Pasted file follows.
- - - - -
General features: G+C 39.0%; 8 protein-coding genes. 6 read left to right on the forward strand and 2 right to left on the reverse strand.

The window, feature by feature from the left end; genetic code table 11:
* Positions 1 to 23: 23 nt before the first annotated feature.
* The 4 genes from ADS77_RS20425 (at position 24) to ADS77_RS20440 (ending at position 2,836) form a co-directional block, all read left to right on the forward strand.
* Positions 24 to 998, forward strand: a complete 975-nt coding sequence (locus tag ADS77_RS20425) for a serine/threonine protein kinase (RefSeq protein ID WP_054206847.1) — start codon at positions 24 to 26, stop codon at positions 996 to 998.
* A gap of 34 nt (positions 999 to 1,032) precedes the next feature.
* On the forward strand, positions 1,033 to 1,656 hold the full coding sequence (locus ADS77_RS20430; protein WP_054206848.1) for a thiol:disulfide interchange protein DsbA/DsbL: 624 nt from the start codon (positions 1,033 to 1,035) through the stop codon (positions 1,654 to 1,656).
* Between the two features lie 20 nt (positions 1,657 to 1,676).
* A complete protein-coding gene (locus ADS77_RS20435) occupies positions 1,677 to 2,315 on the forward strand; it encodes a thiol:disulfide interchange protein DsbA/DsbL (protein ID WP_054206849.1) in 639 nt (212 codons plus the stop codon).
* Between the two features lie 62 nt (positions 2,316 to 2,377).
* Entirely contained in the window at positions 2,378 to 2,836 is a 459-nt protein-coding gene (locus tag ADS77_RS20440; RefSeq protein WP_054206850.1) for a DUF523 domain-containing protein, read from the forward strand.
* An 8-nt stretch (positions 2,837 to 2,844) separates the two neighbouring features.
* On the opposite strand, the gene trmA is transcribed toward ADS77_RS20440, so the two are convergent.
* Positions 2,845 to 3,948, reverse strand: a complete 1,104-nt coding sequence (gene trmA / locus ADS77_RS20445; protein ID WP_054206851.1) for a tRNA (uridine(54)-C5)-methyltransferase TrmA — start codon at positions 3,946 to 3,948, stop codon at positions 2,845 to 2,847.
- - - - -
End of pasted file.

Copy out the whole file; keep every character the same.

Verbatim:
General features: G+C 39.0%; 8 protein-coding genes. 6 read left to right on the forward strand and 2 right to left on the reverse strand.

The window, feature by feature from the left end; genetic code table 11:
* Positions 1 to 23: 23 nt before the first annotated feature.
* The 4 genes from ADS77_RS20425 (at position 24) to ADS77_RS20440 (ending at position 2,836) form a co-directional block, all read left to right on the forward strand.
* Positions 24 to 998, forward strand: a complete 975-nt coding sequence (locus tag ADS77_RS20425) for a serine/threonine protein kinase (RefSeq protein ID WP_054206847.1) — start codon at positions 24 to 26, stop codon at positions 996 to 998.
* A gap of 34 nt (positions 999 to 1,032) precedes the next feature.
* On the forward strand, positions 1,033 to 1,656 hold the full coding sequence (locus ADS77_RS20430; protein WP_054206848.1) for a thiol:disulfide interchange protein DsbA/DsbL: 624 nt from the start codon (positions 1,033 to 1,035) through the stop codon (positions 1,654 to 1,656).
* Between the two features lie 20 nt (positions 1,657 to 1,676).
* A complete protein-coding gene (locus ADS77_RS20435) occupies positions 1,677 to 2,315 on the forward strand; it encodes a thiol:disulfide interchange protein DsbA/DsbL (protein ID WP_054206849.1) in 639 nt (212 codons plus the stop codon).
* Between the two features lie 62 nt (positions 2,316 to 2,377).
* Entirely contained in the window at positions 2,378 to 2,836 is a 459-nt protein-coding gene (locus tag ADS77_RS20440; RefSeq protein WP_054206850.1) for a DUF523 domain-containing protein, read from the forward strand.
* An 8-nt stretch (positions 2,837 to 2,844) separates the two neighbouring features.
* On the opposite strand, the gene trmA is transcribed toward ADS77_RS20440, so the two are convergent.
* Positions 2,845 to 3,948, reverse strand: a complete 1,104-nt coding sequence (gene trmA / locus ADS77_RS20445; protein ID WP_054206851.1) for a tRNA (uridine(54)-C5)-methyltransferase TrmA — start codon at positions 3,946 to 3,948, stop codon at positions 2,845 to 2,847.